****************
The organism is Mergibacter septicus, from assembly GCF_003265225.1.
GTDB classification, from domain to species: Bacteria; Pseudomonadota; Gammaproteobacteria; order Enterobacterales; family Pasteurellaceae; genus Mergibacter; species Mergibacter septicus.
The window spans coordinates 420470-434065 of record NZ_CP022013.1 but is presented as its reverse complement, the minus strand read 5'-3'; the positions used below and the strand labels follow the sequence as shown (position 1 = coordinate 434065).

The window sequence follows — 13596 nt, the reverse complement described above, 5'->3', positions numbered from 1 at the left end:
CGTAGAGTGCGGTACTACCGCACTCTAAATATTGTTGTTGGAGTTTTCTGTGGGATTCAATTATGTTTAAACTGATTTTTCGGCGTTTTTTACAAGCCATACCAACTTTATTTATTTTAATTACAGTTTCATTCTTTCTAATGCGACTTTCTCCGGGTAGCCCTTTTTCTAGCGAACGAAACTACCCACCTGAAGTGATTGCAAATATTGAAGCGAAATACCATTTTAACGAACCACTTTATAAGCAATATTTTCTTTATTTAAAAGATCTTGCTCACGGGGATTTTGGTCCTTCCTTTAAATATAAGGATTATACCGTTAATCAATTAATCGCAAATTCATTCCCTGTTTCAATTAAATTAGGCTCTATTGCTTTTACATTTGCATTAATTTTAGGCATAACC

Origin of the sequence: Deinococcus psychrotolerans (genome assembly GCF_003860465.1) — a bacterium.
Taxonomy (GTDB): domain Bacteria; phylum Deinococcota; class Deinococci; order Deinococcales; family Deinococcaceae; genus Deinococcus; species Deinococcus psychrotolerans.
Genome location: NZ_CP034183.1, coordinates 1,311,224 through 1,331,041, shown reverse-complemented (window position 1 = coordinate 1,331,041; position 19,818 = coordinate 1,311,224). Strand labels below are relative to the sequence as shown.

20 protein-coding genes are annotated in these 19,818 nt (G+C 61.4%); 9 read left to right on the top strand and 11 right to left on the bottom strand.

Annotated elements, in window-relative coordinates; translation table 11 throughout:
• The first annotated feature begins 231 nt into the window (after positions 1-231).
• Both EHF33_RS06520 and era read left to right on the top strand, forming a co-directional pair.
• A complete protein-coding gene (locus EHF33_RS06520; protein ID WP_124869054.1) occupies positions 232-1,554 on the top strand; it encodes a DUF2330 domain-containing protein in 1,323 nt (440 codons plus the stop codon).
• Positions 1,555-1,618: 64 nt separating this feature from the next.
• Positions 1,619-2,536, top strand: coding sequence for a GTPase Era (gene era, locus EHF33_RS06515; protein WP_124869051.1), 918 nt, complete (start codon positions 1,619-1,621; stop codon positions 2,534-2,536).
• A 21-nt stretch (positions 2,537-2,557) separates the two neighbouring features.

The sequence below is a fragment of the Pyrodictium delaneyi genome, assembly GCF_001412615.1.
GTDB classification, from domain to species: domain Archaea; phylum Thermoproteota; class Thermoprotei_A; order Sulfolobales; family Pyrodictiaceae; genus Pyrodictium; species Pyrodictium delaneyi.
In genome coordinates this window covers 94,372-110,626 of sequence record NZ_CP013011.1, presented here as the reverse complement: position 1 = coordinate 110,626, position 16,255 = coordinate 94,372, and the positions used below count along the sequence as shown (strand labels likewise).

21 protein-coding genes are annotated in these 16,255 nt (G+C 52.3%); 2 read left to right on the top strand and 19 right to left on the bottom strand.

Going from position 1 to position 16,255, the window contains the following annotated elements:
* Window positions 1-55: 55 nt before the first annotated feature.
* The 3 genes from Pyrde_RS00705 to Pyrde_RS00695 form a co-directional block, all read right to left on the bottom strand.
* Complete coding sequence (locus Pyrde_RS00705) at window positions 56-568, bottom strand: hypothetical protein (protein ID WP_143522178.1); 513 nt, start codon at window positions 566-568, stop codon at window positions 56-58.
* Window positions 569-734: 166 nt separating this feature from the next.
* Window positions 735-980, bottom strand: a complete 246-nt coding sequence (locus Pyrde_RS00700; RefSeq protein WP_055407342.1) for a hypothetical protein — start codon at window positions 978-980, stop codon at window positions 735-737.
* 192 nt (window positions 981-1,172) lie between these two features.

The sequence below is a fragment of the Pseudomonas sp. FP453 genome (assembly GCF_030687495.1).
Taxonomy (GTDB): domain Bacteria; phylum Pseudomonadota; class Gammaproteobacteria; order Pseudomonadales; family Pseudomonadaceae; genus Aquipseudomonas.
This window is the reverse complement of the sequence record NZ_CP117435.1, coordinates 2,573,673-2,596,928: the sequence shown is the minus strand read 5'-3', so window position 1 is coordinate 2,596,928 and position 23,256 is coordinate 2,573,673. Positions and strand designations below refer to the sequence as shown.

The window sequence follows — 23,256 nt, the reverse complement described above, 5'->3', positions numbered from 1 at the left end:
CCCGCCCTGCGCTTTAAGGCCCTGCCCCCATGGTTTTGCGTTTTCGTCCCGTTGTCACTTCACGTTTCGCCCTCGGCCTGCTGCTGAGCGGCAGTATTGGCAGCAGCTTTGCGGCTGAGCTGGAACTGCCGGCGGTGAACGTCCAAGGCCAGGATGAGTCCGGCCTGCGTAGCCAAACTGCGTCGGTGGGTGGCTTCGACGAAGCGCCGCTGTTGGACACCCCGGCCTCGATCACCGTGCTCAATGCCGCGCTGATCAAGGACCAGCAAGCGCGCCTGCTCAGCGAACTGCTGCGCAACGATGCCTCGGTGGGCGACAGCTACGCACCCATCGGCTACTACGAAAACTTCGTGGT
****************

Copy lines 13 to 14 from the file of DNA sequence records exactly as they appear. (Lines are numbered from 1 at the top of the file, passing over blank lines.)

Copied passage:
• A complete protein-coding gene (locus EHF33_RS06520; protein ID WP_124869054.1) occupies positions 232-1,554 on the top strand; it encodes a DUF2330 domain-containing protein in 1,323 nt (440 codons plus the stop codon).
• Positions 1,555-1,618: 64 nt separating this feature from the next.